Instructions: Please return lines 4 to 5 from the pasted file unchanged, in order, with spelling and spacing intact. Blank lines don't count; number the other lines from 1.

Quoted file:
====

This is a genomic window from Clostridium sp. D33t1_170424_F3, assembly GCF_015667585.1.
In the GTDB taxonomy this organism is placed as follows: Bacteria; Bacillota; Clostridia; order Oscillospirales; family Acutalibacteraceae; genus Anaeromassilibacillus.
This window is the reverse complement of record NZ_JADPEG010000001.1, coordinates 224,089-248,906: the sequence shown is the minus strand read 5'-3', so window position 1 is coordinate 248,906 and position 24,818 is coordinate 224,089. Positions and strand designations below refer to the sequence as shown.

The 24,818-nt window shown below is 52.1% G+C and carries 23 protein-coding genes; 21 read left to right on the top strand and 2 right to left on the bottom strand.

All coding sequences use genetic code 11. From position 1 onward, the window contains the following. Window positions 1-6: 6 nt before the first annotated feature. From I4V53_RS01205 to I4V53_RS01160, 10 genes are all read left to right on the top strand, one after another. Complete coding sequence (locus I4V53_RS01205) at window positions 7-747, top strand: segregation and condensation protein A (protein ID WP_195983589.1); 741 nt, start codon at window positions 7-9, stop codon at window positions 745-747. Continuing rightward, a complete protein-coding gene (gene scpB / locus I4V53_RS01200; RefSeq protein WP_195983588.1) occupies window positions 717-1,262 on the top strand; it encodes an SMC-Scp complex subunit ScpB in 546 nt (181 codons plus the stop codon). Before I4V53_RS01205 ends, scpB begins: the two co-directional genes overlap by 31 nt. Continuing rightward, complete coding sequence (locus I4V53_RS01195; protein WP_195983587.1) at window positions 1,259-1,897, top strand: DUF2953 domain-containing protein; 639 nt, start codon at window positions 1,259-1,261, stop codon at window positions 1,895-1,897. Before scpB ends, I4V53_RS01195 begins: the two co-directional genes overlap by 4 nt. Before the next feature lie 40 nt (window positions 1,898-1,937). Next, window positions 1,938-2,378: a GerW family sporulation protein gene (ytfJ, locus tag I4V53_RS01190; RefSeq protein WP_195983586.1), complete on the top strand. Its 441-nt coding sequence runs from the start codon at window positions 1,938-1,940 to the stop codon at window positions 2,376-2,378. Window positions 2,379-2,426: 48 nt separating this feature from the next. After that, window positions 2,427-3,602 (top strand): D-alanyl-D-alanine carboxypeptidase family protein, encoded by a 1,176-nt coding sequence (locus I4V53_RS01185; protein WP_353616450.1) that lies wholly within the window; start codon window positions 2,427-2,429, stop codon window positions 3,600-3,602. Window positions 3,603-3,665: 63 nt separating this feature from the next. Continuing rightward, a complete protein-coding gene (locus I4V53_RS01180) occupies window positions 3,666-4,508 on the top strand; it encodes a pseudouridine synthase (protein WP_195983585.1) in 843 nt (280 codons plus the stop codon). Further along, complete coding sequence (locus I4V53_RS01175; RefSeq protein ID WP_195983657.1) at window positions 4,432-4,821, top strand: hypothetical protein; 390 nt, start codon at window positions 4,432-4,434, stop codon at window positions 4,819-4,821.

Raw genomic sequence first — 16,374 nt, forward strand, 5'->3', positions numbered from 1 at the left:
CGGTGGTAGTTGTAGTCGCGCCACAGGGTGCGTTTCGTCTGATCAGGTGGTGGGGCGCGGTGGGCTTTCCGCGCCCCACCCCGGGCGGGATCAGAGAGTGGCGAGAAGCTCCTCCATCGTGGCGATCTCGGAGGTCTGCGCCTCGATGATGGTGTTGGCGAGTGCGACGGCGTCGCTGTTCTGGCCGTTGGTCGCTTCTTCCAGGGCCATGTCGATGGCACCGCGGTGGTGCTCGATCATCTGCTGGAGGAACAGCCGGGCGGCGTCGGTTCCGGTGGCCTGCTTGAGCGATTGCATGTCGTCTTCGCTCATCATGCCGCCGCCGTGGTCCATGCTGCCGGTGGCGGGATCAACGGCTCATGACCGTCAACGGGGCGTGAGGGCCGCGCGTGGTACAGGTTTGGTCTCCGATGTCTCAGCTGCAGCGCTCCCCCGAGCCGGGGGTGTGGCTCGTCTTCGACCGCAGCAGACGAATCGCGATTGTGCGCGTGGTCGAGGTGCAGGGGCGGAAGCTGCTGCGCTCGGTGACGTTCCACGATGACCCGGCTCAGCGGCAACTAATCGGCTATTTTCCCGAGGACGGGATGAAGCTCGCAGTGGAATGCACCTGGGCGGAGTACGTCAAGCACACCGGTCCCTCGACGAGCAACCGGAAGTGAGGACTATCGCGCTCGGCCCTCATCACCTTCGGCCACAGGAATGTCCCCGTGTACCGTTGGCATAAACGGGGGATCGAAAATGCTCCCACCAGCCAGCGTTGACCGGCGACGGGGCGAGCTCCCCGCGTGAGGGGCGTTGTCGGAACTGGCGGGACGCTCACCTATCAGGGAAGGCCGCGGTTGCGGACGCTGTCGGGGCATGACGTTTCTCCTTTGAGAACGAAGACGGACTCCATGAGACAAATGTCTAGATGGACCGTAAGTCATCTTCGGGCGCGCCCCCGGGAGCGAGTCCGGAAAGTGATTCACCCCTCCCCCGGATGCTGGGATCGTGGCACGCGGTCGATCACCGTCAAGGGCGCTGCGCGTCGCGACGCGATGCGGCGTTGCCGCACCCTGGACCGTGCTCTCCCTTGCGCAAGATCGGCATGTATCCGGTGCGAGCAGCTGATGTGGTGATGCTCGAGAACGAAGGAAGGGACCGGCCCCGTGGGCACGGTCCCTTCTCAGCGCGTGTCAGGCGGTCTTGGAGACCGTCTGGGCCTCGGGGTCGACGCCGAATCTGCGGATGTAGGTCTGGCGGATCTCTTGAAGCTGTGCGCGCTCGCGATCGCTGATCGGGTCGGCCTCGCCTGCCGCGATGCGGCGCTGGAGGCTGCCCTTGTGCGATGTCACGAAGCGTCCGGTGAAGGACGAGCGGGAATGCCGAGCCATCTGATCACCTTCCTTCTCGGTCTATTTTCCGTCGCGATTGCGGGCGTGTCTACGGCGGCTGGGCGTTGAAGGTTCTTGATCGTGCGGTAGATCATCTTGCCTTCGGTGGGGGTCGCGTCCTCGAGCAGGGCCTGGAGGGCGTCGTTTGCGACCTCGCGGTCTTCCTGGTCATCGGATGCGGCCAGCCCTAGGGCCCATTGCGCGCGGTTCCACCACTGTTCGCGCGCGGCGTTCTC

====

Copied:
The 24,818-nt window shown below is 52.1% G+C and carries 23 protein-coding genes; 21 read left to right on the top strand and 2 right to left on the bottom strand.

All coding sequences use genetic code 11. From position 1 onward, the window contains the following. Window positions 1-6: 6 nt before the first annotated feature. From I4V53_RS01205 to I4V53_RS01160, 10 genes are all read left to right on the top strand, one after another. Complete coding sequence (locus I4V53_RS01205) at window positions 7-747, top strand: segregation and condensation protein A (protein ID WP_195983589.1); 741 nt, start codon at window positions 7-9, stop codon at window positions 745-747. Continuing rightward, a complete protein-coding gene (gene scpB / locus I4V53_RS01200; RefSeq protein WP_195983588.1) occupies window positions 717-1,262 on the top strand; it encodes an SMC-Scp complex subunit ScpB in 546 nt (181 codons plus the stop codon). Before I4V53_RS01205 ends, scpB begins: the two co-directional genes overlap by 31 nt. Continuing rightward, complete coding sequence (locus I4V53_RS01195; protein WP_195983587.1) at window positions 1,259-1,897, top strand: DUF2953 domain-containing protein; 639 nt, start codon at window positions 1,259-1,261, stop codon at window positions 1,895-1,897. Before scpB ends, I4V53_RS01195 begins: the two co-directional genes overlap by 4 nt. Before the next feature lie 40 nt (window positions 1,898-1,937). Next, window positions 1,938-2,378: a GerW family sporulation protein gene (ytfJ, locus tag I4V53_RS01190; RefSeq protein WP_195983586.1), complete on the top strand. Its 441-nt coding sequence runs from the start codon at window positions 1,938-1,940 to the stop codon at window positions 2,376-2,378. Window positions 2,379-2,426: 48 nt separating this feature from the next. After that, window positions 2,427-3,602 (top strand): D-alanyl-D-alanine carboxypeptidase family protein, encoded by a 1,176-nt coding sequence (locus I4V53_RS01185; protein WP_353616450.1) that lies wholly within the window; start codon window positions 2,427-2,429, stop codon window positions 3,600-3,602. Window positions 3,603-3,665: 63 nt separating this feature from the next. Continuing rightward, a complete protein-coding gene (locus I4V53_RS01180) occupies window positions 3,666-4,508 on the top strand; it encodes a pseudouridine synthase (protein WP_195983585.1) in 843 nt (280 codons plus the stop codon). Further along, complete coding sequence (locus I4V53_RS01175; RefSeq protein ID WP_195983657.1) at window positions 4,432-4,821, top strand: hypothetical protein; 390 nt, start codon at window positions 4,432-4,434, stop codon at window positions 4,819-4,821.